Melt flow index on high molecular weight polyethylene: …

The OP5 measurement of Melt Index is performed in a batch process, termed a cycle. The MI result is based on a tiny part of the sample, which gives the OP5 a pin point accuracy. The result shows every small variation in the polymer product and which can be used to steer polymer reactions in a way not possible by long term averaging or less than adequate sample preparation. The MI result can of course be used for Quality Control but the finely resolved and accurate measurements will bring a better precision and thus maximise the added value of the production.

Melt Flow Rate (MFR, MVR) - Instron

Melt Flow Enhanced Model 7027.000 The Model 7027.000 is an evolution in Melt Flow Testing
Photo provided by
Flickr

Process for determining and evaluating melt flow index values

Melt flow rate is a quick tool to compare batches of the same material or to estimate flow properties of different materials (typically for extrusion processes), when a deep understanding of material properties is not required. A true rheological characterization can be carried out by means of rheometers. Melt flow rate is inversely proportional to (shear) viscosity, but is not used to determine the latter (can give just a rough estimation).

Synonyms of Melt Flow Index are Melt Flow Rate and Melt Index

MFR and MVR are typically used in Quality Control labs and Production Control labs. The basic procedure foresees a manual timing, cutting and weighing of the extruded material, giving directly a value of MFR. Semi-automatic procedures allowed by modern instruments are based on direct measurements of piston displacement, hence they give directly a value of MVR. Melt density can be typed in or measured, and therefore MFR results are also obtained. Semi-automatic procedures can achieve a much higher accuracy and guarantee a wider range of measurable flow rates. More advanced methods foresee the application of several loads during the same test, each one giving a MFR (MVR) result. This is called a multiweight test and gives additional information on the sample, with some insight on the shear dependence of viscosity. A single-weight MFR test can be correlated with average molecular mass, while the shear dependence depends on the molecular mass distribution.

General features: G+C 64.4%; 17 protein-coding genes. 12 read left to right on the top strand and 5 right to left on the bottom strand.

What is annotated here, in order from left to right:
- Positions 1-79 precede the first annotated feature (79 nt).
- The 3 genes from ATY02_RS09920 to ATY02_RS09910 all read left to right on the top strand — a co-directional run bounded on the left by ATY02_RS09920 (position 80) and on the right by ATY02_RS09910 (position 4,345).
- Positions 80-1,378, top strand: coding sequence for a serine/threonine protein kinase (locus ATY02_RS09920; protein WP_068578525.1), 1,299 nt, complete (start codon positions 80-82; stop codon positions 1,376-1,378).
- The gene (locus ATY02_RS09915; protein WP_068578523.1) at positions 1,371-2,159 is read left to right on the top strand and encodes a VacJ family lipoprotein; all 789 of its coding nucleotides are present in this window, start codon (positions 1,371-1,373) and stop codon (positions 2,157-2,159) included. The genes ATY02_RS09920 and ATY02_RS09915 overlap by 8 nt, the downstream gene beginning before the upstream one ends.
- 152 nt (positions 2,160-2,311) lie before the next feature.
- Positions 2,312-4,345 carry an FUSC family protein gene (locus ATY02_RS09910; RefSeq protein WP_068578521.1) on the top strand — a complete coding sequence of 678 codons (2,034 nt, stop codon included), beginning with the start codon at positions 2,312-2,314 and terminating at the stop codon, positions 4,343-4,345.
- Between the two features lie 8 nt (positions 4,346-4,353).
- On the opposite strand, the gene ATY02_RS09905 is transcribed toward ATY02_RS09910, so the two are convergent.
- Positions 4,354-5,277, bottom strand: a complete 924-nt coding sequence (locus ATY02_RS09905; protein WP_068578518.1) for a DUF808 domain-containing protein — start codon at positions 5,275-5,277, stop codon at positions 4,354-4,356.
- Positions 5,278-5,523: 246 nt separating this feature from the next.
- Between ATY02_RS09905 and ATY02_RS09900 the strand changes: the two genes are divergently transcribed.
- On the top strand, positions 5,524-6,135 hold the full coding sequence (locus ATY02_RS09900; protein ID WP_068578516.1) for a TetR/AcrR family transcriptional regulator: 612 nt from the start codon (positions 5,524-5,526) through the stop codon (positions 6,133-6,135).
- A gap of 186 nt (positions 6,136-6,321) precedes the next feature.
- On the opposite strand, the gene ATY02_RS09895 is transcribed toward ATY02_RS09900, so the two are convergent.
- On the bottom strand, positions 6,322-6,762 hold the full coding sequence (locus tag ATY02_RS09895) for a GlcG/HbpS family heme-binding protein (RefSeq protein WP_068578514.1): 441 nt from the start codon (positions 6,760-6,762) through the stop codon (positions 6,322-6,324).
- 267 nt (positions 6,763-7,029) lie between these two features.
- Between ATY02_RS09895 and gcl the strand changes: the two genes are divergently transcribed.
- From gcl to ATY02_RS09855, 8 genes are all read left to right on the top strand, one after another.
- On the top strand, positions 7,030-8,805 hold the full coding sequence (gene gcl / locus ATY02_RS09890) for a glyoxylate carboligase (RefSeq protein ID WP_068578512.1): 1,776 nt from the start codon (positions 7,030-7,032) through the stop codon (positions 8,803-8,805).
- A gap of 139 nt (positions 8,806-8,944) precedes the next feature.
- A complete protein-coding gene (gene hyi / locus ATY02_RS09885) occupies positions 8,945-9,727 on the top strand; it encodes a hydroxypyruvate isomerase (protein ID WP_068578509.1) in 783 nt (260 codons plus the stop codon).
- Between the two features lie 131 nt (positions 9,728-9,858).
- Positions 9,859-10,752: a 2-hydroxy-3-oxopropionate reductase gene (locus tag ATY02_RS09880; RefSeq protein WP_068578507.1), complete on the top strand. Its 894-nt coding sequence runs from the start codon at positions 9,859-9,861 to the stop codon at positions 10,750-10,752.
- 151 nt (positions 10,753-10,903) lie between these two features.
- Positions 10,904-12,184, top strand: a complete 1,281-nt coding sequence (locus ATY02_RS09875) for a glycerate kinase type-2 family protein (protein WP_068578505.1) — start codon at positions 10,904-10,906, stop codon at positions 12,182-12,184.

Melt Flow Index Tester
Photo provided by
Flickr

SOTC: Ice Sheets | National Snow and Ice Data Center

Typical Melt Flow instruments are compact and easy to use. The basic principle is that a thermoplastic sample (originally in the shape of granules, powder or flakes) is made fluid by heating and forced to flow out of a cylinder through a capillary die. The extruding piston is loaded with dead weights, normally up to 21.6 kg. MFR (and MVR) are obtained under standard conditions of temperature and applied load, defined for each type of material, and normally using a fixed type of die (inner diameter 2.095 mm, length 8 mm). The result must always specify the test conditions because it’s strongly dependent on those.

Since 1993, Greenland’s Ice Sheet Melt Has Added Just …

The Melt Flow Rate is a measure of the ease of flow of melted plastic and represents a typical index for Quality Control of thermoplastics. Originally called Melt Flow Index or Melt Index (typically for polyethylene, but applied to a variety of materials), the standard designation today is Melt Mass-Flow Rate or MFR, which is a mass flow expressed (SI units) in g/10min. An alternative quantity is the volume flow expressed (SI units) in cm3/10min, called Melt Volume-Flow Rate or MVR. MVR multiplied by the melt density (i.e. density of the material in the melted state) gives MFR.

The criteria weight determination of factors impacting …

Recent studies have found, however, that there is a limit to the effect of surface meltwater penetration. The relative speedup of outlet glaciers is small in most years, less than 15 percent (). Satellite observations of southwestern Greenland in the 1990s documented ice flow development, showing how it changed in years of differing melt rates. In the first half of the summer, the flow rates were similar in all years, but flow rates differed in the second half. Surprisingly, the flow rate was 62 ± 16 percent, lower in warmer years, and the period of fast ice flow lasted only a third as long. The data suggested that, like mountain glaciers, melt-induced glacier acceleration actually stops in years of intense melting once subglacial water erodes through the sediments and creates channels for water flow ().